- Definition of a Team
- Typical Reasons for Failure
- The Team Mesa
- The Paradoxes
- Being a Team Player
- Decision-Making Methods
- The Key to Success
Since the late 1990s, I have been researching teamwork and working directly with teams to improve their “measurables,” the term I use for typical metrics like output, costs, quality, and job and customer satisfaction. Two points have become clear through this combination of learning and doing:
- Though researchers continue to clarify details, there is relative consensus about core management practices that will improve the measurables of any team of humans.
- A small percentage of managers actually know and adopt these better practices.
Because of this, “management guru” books and consultants for the most part repackage those practices over and over, taking advantage of the second point to make money without increasing the adoption rate. My Radical Agilist Blog has covered both the core practices and the reasons they are not adopted.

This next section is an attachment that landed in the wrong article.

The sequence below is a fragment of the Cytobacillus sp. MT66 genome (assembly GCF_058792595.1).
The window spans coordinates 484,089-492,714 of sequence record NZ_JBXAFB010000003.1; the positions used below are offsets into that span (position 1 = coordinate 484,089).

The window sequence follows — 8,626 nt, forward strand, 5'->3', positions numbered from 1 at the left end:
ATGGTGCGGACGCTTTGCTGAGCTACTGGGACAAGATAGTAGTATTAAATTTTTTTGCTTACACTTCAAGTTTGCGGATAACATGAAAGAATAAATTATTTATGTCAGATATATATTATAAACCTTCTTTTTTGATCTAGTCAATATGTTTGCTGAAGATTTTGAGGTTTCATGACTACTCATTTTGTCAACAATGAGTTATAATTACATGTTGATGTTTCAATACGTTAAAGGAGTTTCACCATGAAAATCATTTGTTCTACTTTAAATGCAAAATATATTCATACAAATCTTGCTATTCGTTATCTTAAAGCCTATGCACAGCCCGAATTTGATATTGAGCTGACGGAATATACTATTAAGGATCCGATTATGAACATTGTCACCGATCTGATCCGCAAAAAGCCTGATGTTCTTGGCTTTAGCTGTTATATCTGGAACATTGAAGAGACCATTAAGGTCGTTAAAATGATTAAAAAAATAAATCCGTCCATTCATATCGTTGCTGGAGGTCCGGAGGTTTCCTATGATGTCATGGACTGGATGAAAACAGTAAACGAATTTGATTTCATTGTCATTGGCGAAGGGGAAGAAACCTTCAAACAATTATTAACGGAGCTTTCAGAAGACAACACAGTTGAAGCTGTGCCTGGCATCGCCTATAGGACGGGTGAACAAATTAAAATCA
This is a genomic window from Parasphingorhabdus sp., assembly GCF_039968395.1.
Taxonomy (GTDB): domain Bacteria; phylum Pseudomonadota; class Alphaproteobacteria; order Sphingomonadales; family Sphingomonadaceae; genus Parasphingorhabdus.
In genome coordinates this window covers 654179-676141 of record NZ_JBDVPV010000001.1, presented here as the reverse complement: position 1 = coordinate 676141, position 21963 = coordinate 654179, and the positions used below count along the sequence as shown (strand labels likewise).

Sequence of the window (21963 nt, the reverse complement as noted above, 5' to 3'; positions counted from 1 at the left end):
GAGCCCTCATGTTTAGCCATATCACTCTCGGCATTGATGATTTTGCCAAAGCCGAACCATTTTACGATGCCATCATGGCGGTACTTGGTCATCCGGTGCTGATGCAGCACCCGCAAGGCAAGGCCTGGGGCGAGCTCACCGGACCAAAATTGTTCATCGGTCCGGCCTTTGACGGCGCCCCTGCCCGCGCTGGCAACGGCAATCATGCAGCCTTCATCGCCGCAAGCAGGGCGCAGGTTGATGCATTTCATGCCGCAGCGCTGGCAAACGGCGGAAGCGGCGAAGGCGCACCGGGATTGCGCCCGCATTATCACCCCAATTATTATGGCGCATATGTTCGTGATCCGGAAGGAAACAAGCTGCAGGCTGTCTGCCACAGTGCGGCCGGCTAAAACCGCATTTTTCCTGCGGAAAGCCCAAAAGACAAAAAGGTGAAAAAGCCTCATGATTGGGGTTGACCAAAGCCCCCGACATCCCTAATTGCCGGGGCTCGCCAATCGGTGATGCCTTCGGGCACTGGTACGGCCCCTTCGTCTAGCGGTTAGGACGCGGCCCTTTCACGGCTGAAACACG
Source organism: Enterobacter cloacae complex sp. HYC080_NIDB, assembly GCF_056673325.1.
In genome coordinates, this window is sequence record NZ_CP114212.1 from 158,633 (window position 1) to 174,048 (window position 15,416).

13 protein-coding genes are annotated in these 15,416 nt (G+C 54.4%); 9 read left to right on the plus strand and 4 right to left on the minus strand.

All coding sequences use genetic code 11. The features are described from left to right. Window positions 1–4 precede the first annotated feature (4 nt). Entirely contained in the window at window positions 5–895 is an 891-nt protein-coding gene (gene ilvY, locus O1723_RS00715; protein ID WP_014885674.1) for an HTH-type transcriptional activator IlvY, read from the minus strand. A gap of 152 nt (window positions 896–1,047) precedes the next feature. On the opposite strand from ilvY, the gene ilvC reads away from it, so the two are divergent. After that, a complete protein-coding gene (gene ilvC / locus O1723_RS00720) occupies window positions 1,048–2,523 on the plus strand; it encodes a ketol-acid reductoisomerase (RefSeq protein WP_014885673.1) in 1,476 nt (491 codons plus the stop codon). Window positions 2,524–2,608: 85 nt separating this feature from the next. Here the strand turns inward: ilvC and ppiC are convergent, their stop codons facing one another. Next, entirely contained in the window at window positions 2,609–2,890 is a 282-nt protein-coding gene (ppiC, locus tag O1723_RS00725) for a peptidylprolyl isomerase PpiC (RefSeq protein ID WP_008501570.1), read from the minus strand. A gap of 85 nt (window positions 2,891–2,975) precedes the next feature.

This page lays the groundwork for all of my other writings, including the Full Scale agile™ site, by addressing basic misunderstandings the majority of managers seem to have about teamwork. That starts with what exactly a “team” is.
There are a lot of work groups that call themselves “teams,” but they really are not. Descriptions of a true team vary among the experts, but here are some common elements:
- Small size, perhaps five to 12 people.
- A concrete sense of purpose.
- Specific, challenging goals.
- Spelled-out rules for interacting with each other and carrying out team duties.
- High levels of cooperation required for each member to complete his or her work.
- Clear understanding of who decides what.
- Mutual accountability—team members’ job satisfaction, performance measures, and/or compensation are based, at least in part, on the team’s performance.
Among business researchers, perhaps the most repeated definition of a team is from The Wisdom of Teams, a book first published by the Harvard Business School:
“A team is a small number of people with complementary skills who are committed to a common purpose, performance goals, and approach for which they hold themselves mutually accountable.”